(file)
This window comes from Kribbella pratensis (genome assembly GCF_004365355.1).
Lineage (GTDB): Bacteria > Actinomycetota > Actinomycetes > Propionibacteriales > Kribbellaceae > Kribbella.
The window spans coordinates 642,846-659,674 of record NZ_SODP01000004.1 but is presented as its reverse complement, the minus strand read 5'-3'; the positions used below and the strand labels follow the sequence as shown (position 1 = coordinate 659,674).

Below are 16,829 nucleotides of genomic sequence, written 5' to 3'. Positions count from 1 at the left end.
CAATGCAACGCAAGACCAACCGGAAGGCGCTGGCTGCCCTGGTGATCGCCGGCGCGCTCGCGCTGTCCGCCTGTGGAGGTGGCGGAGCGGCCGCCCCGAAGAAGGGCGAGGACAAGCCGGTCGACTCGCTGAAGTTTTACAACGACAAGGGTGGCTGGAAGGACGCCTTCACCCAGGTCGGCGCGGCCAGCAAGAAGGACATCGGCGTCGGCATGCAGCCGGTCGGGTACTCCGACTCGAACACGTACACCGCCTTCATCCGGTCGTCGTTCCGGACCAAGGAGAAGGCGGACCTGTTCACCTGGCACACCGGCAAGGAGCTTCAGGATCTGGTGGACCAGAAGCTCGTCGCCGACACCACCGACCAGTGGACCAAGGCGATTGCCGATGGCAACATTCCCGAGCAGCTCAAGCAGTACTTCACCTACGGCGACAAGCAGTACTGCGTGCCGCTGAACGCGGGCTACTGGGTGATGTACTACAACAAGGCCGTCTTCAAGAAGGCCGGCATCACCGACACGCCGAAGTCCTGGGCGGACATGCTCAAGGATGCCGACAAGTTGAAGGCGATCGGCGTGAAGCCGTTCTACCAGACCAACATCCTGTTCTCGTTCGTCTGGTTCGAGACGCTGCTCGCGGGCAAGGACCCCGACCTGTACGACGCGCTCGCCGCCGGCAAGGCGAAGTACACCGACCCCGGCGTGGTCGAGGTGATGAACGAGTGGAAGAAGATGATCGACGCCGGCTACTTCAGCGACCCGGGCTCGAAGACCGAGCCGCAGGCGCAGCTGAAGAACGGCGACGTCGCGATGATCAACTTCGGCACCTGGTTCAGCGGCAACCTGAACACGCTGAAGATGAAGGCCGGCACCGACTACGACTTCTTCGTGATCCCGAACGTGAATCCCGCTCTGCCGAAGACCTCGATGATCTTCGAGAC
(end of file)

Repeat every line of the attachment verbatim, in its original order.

This window comes from Kribbella pratensis (genome assembly GCF_004365355.1).
Lineage (GTDB): Bacteria > Actinomycetota > Actinomycetes > Propionibacteriales > Kribbellaceae > Kribbella.
The window spans coordinates 642,846-659,674 of record NZ_SODP01000004.1 but is presented as its reverse complement, the minus strand read 5'-3'; the positions used below and the strand labels follow the sequence as shown (position 1 = coordinate 659,674).

Below are 16,829 nucleotides of genomic sequence, written 5' to 3'. Positions count from 1 at the left end.
CAATGCAACGCAAGACCAACCGGAAGGCGCTGGCTGCCCTGGTGATCGCCGGCGCGCTCGCGCTGTCCGCCTGTGGAGGTGGCGGAGCGGCCGCCCCGAAGAAGGGCGAGGACAAGCCGGTCGACTCGCTGAAGTTTTACAACGACAAGGGTGGCTGGAAGGACGCCTTCACCCAGGTCGGCGCGGCCAGCAAGAAGGACATCGGCGTCGGCATGCAGCCGGTCGGGTACTCCGACTCGAACACGTACACCGCCTTCATCCGGTCGTCGTTCCGGACCAAGGAGAAGGCGGACCTGTTCACCTGGCACACCGGCAAGGAGCTTCAGGATCTGGTGGACCAGAAGCTCGTCGCCGACACCACCGACCAGTGGACCAAGGCGATTGCCGATGGCAACATTCCCGAGCAGCTCAAGCAGTACTTCACCTACGGCGACAAGCAGTACTGCGTGCCGCTGAACGCGGGCTACTGGGTGATGTACTACAACAAGGCCGTCTTCAAGAAGGCCGGCATCACCGACACGCCGAAGTCCTGGGCGGACATGCTCAAGGATGCCGACAAGTTGAAGGCGATCGGCGTGAAGCCGTTCTACCAGACCAACATCCTGTTCTCGTTCGTCTGGTTCGAGACGCTGCTCGCGGGCAAGGACCCCGACCTGTACGACGCGCTCGCCGCCGGCAAGGCGAAGTACACCGACCCCGGCGTGGTCGAGGTGATGAACGAGTGGAAGAAGATGATCGACGCCGGCTACTTCAGCGACCCGGGCTCGAAGACCGAGCCGCAGGCGCAGCTGAAGAACGGCGACGTCGCGATGATCAACTTCGGCACCTGGTTCAGCGGCAACCTGAACACGCTGAAGATGAAGGCCGGCACCGACTACGACTTCTTCGTGATCCCGAACGTGAATCCCGCTCTGCCGAAGACCTCGATGATCTTCGAGAC